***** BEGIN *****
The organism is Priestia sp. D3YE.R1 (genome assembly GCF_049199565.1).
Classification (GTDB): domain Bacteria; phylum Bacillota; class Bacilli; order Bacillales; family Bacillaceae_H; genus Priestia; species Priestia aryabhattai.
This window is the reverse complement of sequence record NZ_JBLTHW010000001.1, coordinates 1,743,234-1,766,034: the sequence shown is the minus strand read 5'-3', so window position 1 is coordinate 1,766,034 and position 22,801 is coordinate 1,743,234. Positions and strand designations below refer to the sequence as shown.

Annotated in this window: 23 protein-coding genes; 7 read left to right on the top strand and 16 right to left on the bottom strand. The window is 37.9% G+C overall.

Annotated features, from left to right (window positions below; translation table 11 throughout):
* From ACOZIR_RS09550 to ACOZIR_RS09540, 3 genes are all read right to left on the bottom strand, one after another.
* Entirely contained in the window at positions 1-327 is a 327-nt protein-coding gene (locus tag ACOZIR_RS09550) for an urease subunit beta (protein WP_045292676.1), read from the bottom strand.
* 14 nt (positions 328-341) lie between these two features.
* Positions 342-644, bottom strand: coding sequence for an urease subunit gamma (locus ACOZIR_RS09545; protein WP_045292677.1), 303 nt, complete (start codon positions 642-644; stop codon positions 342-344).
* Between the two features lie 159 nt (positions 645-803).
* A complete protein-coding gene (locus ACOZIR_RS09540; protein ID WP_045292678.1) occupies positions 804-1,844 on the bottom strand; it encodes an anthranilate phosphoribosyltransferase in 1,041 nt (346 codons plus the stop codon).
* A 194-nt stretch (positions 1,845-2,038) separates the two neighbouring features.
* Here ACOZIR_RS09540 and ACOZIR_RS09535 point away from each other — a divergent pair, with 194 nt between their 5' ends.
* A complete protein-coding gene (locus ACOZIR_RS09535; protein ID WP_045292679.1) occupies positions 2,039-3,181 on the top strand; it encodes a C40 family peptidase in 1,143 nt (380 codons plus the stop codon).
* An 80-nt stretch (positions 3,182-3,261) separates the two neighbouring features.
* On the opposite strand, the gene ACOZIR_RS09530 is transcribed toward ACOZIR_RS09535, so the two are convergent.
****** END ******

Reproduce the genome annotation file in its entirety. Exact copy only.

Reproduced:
The organism is Priestia sp. D3YE.R1 (genome assembly GCF_049199565.1).
Classification (GTDB): domain Bacteria; phylum Bacillota; class Bacilli; order Bacillales; family Bacillaceae_H; genus Priestia; species Priestia aryabhattai.
This window is the reverse complement of sequence record NZ_JBLTHW010000001.1, coordinates 1,743,234-1,766,034: the sequence shown is the minus strand read 5'-3', so window position 1 is coordinate 1,766,034 and position 22,801 is coordinate 1,743,234. Positions and strand designations below refer to the sequence as shown.

Annotated in this window: 23 protein-coding genes; 7 read left to right on the top strand and 16 right to left on the bottom strand. The window is 37.9% G+C overall.

Annotated features, from left to right (window positions below; translation table 11 throughout):
* From ACOZIR_RS09550 to ACOZIR_RS09540, 3 genes are all read right to left on the bottom strand, one after another.
* Entirely contained in the window at positions 1-327 is a 327-nt protein-coding gene (locus tag ACOZIR_RS09550) for an urease subunit beta (protein WP_045292676.1), read from the bottom strand.
* 14 nt (positions 328-341) lie between these two features.
* Positions 342-644, bottom strand: coding sequence for an urease subunit gamma (locus ACOZIR_RS09545; protein WP_045292677.1), 303 nt, complete (start codon positions 642-644; stop codon positions 342-344).
* Between the two features lie 159 nt (positions 645-803).
* A complete protein-coding gene (locus ACOZIR_RS09540; protein ID WP_045292678.1) occupies positions 804-1,844 on the bottom strand; it encodes an anthranilate phosphoribosyltransferase in 1,041 nt (346 codons plus the stop codon).
* A 194-nt stretch (positions 1,845-2,038) separates the two neighbouring features.
* Here ACOZIR_RS09540 and ACOZIR_RS09535 point away from each other — a divergent pair, with 194 nt between their 5' ends.
* A complete protein-coding gene (locus ACOZIR_RS09535; protein ID WP_045292679.1) occupies positions 2,039-3,181 on the top strand; it encodes a C40 family peptidase in 1,143 nt (380 codons plus the stop codon).
* An 80-nt stretch (positions 3,182-3,261) separates the two neighbouring features.
* On the opposite strand, the gene ACOZIR_RS09530 is transcribed toward ACOZIR_RS09535, so the two are convergent.